The family that had taken in the 19 members of five or six different families they were related to were pretty overwhelmed by all the offers of help in the community. The problem was coordinating them and making it all makes sense for the families involved. The house we were working on is on our church's property, it's the James House, which has housed a lot of people in the past. It was the originating shelter for our homeless women's shelter, until they got enough money to move into a bigger and newer building. It was the place where we put up folks that had had a fire in their house. It was where we put our associate pastor up when she had had problems finding housing on her income.
Now we cleaned it up, moved in beds and bedding, including an old futon we had, couches, tables, chairs, silverware, and clothing in huge bundles and boxes. We made sure all the appliances worked (the fridge was burning itself out, so we had to move in a temporary rental unit). I went out and spent a couple of hours on the garden and yard, cleaning up blown in trash, weeding, pruning, and settling things, and then did the meticulous work of getting the rose garden cleaned up as well. We went to the local thrift shop for pots, pans, and good bedding and I happened on a fifty cent vase that I took back and filled with roses and rose buds from the garden. The blossoms filled the house with their scent, and pushed back the mildly musty smell of a house long unused.
The youth group helped with the cleaning and made a big welcoming banner. The local man said it would make the girls cry. There was a big bundle of toys upstairs, too. I have half a mind to give the girls journals/scrapbooks as well to help work through what chaos must be in their heads.
They get to stay in the house indefinitely. They're from one of the neighborhoods that was completely wiped out, they have nothing to go back to. The other families are a bit more lucky, most have something left to at least rebuild on. One of the families the dad is part of the national transport organization, so he's going to go back and help rebuild the airport within a month, when they have enough basic infrastructure to support workers. It's work, and he's eager to get back.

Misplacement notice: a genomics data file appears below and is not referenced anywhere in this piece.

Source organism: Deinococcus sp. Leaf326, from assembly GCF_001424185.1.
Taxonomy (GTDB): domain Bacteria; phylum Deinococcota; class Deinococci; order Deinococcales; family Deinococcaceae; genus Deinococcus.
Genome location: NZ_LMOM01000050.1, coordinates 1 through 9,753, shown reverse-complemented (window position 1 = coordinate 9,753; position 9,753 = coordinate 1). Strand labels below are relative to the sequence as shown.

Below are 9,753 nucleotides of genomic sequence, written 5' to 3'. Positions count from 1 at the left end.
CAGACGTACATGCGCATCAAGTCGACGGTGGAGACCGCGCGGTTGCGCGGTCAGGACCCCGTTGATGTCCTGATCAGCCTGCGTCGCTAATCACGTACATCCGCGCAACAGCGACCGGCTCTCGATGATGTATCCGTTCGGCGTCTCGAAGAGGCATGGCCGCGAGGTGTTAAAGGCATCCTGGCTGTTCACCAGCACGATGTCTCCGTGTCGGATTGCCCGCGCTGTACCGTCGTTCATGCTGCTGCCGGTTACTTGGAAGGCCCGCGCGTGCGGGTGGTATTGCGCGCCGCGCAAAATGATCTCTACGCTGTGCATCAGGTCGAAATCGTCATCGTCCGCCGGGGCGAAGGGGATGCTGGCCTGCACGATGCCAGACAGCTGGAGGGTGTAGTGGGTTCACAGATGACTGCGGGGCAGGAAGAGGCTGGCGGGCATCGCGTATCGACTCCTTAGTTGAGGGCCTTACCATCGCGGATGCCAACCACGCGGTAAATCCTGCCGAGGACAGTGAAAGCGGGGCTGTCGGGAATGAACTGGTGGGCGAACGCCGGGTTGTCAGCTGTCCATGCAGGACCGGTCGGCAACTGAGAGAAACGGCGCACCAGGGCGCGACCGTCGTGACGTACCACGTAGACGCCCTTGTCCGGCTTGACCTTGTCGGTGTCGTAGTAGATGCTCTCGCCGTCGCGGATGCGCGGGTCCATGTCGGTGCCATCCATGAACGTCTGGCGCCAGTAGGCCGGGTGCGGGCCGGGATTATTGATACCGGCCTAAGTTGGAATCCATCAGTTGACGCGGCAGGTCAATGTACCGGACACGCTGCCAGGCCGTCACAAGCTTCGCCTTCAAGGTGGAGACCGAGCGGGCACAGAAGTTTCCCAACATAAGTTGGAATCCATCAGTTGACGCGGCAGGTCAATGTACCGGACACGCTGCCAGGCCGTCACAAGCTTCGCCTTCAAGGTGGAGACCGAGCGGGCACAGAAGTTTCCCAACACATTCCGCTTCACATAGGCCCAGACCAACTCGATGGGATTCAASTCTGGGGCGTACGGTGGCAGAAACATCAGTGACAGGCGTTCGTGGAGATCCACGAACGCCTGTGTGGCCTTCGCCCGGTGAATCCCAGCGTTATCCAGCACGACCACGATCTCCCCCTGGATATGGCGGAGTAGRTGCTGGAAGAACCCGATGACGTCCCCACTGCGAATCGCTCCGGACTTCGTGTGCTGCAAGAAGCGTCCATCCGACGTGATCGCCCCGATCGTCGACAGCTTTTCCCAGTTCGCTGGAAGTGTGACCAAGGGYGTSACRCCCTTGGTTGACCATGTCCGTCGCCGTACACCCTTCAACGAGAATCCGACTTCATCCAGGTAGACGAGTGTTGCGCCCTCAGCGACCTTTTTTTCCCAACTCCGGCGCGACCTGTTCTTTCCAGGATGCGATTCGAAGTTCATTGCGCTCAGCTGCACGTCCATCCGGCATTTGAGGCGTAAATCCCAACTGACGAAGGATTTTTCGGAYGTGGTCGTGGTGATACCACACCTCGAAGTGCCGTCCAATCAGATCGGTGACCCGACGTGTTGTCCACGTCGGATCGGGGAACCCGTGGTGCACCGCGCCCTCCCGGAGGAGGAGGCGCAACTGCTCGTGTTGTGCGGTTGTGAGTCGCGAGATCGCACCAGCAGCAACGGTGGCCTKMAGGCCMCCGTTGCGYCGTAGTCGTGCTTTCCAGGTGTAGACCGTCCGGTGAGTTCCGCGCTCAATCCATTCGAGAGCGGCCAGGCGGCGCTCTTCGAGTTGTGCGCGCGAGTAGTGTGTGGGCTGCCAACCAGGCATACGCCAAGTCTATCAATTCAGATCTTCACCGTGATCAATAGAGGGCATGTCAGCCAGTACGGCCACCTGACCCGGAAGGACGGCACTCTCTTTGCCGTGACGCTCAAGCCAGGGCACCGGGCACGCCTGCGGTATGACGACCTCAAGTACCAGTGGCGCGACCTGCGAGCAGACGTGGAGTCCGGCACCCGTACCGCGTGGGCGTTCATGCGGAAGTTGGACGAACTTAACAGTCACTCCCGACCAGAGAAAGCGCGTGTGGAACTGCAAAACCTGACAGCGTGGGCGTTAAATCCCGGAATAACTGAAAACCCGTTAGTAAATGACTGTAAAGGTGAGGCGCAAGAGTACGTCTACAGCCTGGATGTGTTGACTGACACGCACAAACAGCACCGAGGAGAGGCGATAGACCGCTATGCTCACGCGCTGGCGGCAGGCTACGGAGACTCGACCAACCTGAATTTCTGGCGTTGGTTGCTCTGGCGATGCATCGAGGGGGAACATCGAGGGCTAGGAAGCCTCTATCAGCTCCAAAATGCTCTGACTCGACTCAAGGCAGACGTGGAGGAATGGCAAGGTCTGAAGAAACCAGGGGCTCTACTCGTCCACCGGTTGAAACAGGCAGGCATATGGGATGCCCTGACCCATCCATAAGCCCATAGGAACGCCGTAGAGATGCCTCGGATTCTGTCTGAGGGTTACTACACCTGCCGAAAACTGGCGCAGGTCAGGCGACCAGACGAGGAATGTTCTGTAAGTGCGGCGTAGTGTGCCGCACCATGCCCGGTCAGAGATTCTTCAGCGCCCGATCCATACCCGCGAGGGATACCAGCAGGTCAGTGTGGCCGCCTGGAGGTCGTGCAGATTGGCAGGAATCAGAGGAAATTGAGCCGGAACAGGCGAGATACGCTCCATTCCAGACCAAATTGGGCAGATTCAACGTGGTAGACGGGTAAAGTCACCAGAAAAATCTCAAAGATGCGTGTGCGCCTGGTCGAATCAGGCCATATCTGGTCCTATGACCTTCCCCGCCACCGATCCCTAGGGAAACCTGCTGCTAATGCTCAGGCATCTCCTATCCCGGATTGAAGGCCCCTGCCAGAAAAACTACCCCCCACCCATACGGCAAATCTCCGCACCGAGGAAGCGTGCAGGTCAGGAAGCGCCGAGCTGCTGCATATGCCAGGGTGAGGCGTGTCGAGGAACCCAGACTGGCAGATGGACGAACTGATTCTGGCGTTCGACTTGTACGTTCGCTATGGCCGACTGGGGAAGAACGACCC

Everything that's getting donated to the families that they can't use is going into storage, so that they can bring it back with them when they go back. There's a lot of things they'll need, very basic furniture, the goods we've brought them for the house. I don't expect to see anything we gave them back, honestly. It'll be going to people that can use them.
The quiet, meticulous work of going through the rose garden, dead-heading, weeding, trimming and watering was good for me. I desperately needed the quiet time. I did some of the heavy lifting for the furniture in the house, and the man came by to see the house and gave us hugs for helping in a way that was actually useful (unlike one group that basically dumped a bunch of junk on his front yard, thinking they were being charitable when it was stuff no one could have used). His family need some coordinating help, too, with all the help coming in. A lot of it is like space for a month, but then what do the kids do then? Switch schools again? Move to another place? What?
He actually hasn't been able to open his restaurant since his family appeared, so there is no money coming in, yet (other than the thousand our church has given his family, money from other groups, along with the community money that's been coming in through our financial advisor's office), but he's supposed to open on Tuesday. We offered kitchen help, but he said it would be easier to just do it himself, and I don't blame him. I'd love to know how they make their pies. :-)
He looked tired, but happy to see that some of the members were going to have their own place for a while. Central to the schools, walking distance to a grocery store, and easy distance to town.
By 2 I was physically and emotionally exhausted, and we piled into the van and went home and had lunch, finally. We did some shopping, errands and stuff, and Jet wanted to go get a toy with his ten stamps, and ended up with a cool battery powered refrigerator cog system that he played with all afternoon and evening. We had taco salad for dinner, and watched Chitty-chitty Bang-bang. Good, low-level stuff for us.
This morning was church. I was still tired, so when we got home, I slept. Now the boys are sleeping on the couch, downstairs, Jet in John's arms, both of then snoring contentedly. It's good to rest after work.
I'm entirely tempted, in a few months or even half a year, to take a few month's leave, and go down to the Gulf when things have recovered enough to just go and work and help rebuild as much as I can. I hear that Biloxi and Gulfport, for all that they were wiped out even more than New Orleans, have actually pulled together far better as a community in making sure people survive all this. That even the inmates at the local jails have helped with handing out ice and water, and are working with folks to make it as much better as possible. Without power or water, people can't stay at home and they're getting out and helping each other as much as possible.
John's tempted as well, and Jet would probably learn a lot. We'll have to see if we could do that... it's so much more satisfying.